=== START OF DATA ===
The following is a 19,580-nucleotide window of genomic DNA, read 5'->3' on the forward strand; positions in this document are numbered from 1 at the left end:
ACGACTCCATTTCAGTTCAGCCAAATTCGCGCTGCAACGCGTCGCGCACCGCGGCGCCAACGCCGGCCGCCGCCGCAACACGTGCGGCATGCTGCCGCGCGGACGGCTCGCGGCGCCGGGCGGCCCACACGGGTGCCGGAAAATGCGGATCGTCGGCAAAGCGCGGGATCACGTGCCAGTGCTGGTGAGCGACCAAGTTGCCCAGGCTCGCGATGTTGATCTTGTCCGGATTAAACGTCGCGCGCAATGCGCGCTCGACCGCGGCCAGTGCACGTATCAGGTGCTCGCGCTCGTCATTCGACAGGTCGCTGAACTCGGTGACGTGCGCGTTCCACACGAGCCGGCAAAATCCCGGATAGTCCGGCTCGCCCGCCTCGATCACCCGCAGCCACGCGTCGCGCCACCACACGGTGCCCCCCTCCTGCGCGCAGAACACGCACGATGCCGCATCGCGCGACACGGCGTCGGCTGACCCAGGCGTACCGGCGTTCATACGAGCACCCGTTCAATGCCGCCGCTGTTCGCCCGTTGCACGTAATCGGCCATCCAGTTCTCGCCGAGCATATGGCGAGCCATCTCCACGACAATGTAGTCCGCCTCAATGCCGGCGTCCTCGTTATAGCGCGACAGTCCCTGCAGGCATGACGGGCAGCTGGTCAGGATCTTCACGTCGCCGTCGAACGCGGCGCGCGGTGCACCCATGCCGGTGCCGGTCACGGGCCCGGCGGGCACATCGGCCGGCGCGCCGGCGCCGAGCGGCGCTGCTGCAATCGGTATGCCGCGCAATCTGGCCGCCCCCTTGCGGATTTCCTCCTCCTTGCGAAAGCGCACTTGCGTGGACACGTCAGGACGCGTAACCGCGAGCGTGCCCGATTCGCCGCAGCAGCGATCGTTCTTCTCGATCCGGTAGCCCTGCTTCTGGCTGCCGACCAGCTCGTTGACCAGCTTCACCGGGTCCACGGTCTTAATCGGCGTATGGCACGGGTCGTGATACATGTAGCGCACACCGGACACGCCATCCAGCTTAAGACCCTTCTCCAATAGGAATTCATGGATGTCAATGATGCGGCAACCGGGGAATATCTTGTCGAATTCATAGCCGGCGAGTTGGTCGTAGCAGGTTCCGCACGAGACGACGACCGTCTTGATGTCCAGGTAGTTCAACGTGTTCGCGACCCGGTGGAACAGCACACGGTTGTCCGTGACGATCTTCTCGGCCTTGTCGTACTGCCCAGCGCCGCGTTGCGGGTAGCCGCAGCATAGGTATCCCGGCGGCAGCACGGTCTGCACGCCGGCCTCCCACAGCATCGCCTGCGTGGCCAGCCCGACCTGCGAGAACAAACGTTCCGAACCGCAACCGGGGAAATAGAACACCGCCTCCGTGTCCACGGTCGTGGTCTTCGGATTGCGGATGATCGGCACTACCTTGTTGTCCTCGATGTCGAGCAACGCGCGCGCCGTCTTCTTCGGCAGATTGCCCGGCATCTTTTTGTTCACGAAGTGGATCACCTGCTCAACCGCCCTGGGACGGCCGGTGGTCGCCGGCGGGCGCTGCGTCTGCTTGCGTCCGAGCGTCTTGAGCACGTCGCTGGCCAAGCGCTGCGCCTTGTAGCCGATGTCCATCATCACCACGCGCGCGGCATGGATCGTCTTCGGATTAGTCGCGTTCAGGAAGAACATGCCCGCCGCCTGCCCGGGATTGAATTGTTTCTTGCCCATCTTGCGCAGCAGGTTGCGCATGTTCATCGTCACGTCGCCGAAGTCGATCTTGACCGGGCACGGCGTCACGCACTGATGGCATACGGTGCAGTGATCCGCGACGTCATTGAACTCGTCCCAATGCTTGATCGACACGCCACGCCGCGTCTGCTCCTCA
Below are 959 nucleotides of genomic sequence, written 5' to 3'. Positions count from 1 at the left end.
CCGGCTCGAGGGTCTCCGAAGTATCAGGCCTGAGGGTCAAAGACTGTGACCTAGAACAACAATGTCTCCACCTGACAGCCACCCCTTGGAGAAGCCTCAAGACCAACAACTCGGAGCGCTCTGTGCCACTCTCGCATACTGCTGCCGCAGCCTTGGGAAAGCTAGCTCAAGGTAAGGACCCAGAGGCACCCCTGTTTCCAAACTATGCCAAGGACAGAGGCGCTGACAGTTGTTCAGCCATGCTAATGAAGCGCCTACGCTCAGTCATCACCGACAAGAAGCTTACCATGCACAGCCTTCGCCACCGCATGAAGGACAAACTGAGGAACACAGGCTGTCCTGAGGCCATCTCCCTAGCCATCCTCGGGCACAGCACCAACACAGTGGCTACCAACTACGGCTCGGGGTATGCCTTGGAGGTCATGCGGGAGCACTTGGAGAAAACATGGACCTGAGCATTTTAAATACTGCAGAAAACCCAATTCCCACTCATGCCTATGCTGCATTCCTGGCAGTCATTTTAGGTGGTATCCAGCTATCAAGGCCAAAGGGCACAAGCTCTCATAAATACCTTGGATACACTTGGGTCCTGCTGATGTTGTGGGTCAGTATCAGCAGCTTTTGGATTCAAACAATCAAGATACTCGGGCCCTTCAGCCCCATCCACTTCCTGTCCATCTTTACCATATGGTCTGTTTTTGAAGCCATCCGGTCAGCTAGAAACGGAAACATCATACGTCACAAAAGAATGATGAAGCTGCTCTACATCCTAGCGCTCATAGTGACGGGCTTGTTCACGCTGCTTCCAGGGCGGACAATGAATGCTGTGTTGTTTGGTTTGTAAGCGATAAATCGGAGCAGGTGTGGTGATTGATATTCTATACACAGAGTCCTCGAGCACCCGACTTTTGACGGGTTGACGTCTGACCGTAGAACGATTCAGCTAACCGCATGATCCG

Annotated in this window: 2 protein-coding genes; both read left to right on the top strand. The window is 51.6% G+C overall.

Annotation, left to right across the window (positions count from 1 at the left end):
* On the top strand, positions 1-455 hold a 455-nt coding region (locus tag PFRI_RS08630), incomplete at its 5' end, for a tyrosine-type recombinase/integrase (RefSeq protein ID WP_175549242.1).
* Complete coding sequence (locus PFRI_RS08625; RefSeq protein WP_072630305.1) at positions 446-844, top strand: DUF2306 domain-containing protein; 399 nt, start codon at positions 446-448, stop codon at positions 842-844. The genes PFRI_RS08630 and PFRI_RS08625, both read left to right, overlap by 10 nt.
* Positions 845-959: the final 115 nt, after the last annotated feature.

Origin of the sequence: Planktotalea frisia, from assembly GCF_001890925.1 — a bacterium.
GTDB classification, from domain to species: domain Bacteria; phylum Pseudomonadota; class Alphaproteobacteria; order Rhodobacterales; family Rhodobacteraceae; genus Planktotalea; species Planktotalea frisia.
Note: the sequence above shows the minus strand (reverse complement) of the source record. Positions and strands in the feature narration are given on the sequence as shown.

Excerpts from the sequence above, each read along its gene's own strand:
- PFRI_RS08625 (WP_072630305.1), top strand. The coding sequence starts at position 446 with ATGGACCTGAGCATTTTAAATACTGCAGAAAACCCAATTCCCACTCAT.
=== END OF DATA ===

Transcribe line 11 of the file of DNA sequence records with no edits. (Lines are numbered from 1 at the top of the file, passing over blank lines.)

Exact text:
GTDB classification, from domain to species: domain Bacteria; phylum Pseudomonadota; class Alphaproteobacteria; order Rhodobacterales; family Rhodobacteraceae; genus Planktotalea; species Planktotalea frisia.